Friday, September 6, 2013

Mathematical structure and Multiple choice

     A sonnet repeats the iambic rhythm of the heart beat (da-DUM, da-DUM, . . .) with a line length corresponding to a typical breath (5 heartbeats); it thus seems easy to internalize the numerical structure that guides such a poem. 
     A decision tree offers a very different choice of mathematical structure for a poem -- displaying for a reader different choices among stanzas.  Originally proposed to the OULIPO by founder Francois Le Lionnais, and referred to as a multiple-choice narrative, such a structure allows readers of a poem to choose among subsequent events. Instead of reading the poem vertically, we may jump about, choosing the sequence we want to read.
     Harry Mathews is an Oulipian poet who has been playing creative games with poetry for many years.  (Samples of his work are included in posts for 5 August 2010 and 7 April 2012.)  The members of Oulipo  not only develop ideas for "potential" literature but also provide examples of poetry that is as much fun to write as it is to read.
     I learned of the Multiple-choice narrative in the Oulipo Compendium where it is told that Francois Le Lionnais presented the schematic plan of a detective novel in which, early on, the reader would be asked: do you prefer a mystery story (go to page x), a novel of suspense (go to page y), a sado-erotic continuation (go to page z)?"  Here, by Mathews, is such a narrative:

Multiple Choice     by  Harry Mathews

John comes to the city and meets
Marian, a very affectionate girl.
She loves him, and he her;
But he finds that Marian has a changeable streak,
So he leaves her.  Do you think that he should never look
At another woman?  Or do you think he should look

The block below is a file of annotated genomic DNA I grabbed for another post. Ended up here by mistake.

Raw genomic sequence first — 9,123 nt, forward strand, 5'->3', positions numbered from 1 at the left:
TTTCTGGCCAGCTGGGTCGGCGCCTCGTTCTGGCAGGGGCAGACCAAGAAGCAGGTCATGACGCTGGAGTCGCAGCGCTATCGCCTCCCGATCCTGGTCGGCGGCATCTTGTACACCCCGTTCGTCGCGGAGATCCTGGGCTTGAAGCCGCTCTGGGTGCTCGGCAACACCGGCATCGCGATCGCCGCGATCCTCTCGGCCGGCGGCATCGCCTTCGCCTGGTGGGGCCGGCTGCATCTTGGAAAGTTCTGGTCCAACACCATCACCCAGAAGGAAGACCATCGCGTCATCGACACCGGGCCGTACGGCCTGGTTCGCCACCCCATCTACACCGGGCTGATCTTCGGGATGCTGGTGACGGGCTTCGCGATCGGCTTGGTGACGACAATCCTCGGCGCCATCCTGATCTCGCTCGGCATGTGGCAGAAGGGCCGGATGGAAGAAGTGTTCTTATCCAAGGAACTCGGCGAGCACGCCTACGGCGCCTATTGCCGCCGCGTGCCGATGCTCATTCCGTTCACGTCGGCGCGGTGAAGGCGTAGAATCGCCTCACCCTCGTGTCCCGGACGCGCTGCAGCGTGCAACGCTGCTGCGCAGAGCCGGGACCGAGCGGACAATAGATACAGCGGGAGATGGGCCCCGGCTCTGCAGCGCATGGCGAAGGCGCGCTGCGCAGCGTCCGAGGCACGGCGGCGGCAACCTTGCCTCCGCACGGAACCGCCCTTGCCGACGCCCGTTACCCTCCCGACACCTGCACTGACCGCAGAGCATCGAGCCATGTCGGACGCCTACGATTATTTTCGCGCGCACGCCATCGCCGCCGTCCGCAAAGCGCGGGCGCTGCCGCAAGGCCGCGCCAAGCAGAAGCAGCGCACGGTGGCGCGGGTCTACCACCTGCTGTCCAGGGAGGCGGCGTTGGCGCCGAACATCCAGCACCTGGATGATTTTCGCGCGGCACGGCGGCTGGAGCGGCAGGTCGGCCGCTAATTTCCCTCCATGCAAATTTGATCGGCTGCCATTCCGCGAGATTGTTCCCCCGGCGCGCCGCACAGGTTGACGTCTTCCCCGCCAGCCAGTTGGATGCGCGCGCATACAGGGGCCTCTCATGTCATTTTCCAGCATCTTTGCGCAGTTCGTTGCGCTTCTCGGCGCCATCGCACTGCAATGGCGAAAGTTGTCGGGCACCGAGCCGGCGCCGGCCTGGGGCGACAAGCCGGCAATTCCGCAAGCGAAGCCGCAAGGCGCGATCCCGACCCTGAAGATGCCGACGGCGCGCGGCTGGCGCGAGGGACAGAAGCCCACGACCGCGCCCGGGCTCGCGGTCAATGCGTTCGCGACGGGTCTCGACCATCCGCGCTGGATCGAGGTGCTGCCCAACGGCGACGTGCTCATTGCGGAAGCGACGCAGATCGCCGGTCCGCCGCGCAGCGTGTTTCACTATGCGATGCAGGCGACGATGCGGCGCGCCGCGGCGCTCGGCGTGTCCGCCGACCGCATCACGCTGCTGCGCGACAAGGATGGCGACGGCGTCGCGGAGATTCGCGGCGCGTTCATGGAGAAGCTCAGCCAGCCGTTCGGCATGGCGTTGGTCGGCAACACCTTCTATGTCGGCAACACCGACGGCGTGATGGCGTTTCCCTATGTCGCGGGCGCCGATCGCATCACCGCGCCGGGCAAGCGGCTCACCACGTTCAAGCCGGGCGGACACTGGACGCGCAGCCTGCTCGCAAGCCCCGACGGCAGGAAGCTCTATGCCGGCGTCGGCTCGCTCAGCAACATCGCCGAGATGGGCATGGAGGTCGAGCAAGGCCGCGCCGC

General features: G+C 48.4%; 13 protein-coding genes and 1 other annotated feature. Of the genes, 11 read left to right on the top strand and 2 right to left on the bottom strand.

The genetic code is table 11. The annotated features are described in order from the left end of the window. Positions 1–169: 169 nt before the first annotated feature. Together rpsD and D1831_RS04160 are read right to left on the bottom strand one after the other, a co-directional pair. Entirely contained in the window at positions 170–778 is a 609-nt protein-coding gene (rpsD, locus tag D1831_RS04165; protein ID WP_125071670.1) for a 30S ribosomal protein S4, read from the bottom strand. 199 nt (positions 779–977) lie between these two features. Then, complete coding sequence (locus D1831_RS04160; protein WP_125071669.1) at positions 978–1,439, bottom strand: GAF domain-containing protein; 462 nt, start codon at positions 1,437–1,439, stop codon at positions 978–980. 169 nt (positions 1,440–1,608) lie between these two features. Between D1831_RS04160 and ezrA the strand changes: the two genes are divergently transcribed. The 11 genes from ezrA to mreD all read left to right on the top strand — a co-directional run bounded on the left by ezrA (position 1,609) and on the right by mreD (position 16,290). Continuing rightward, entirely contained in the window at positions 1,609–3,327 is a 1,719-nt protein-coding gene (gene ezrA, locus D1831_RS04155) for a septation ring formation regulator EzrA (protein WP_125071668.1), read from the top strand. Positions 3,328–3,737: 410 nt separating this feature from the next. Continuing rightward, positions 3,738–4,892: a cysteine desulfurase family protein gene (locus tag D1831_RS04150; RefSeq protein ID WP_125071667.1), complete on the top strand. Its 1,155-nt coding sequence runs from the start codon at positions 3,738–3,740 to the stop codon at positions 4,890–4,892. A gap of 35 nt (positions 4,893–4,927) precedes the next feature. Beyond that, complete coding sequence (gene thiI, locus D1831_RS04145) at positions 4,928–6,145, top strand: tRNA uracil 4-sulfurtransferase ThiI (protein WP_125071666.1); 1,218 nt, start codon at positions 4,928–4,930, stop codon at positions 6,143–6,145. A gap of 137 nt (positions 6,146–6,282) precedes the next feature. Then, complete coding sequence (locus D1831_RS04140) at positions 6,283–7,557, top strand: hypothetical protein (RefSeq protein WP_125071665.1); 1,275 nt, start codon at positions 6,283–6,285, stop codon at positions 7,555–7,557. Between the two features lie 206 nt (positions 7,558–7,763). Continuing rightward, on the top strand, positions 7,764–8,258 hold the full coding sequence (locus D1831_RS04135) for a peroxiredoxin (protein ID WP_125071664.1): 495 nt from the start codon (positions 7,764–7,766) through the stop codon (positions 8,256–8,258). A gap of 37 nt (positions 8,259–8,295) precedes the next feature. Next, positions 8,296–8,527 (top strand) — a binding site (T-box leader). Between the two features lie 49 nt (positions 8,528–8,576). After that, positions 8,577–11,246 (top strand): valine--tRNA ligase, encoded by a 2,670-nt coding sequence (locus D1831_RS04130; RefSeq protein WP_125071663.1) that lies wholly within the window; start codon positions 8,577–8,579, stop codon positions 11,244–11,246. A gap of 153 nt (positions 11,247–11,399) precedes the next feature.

At some other woman?  In the first case, proceed
To 7, if you're an optimist; to 8, if you're
A pessimist.  In the second case, proceed to 2.

John meets Marianne, who is tenderness itself;
But sometimes she is put off by him:  so John
Leaves her.  Should he (a) forget about love?
Or should he (b) remember love at least once?
If their opinion concurs with (a), optimists
Go on to 7, pessimists to 8.  If
Their opinion concurs with (b), to 3.

So John meets Marie-Anne, a beauty.
But she 'makes him insecure.'  Again he leaves.
After this experience he may feel that beauty
And disappointment go hand in hand; or he may feel
That this case is peculiar and try again.
If he rejects all beauty, choose 7 (or 8).
If he decides to move on, then choose 4.

John meets Mary Anne, a brilliant girl.
Then Marry Anne loses touch with reality.
At least with his reality, John is driven to
Distraction, so much so that he loses his mind
-- Or is it merely that he's extremely upset and goes away?
If he loses his mind, advance to 6.
If he doesn't loose his mind, there's another choice
To make:  does he meet another woman or doesn't he?
If he doesn't and the consequences are dire, 8.
If he doesn't and the consequences aren't dire, 7.
If he does (i.e., meet someone else), 5.

John meets Mary Ann.  His previous encouters
Could hardly have led him to expect such a person,
And yet they alone have prepared him to appreciate her,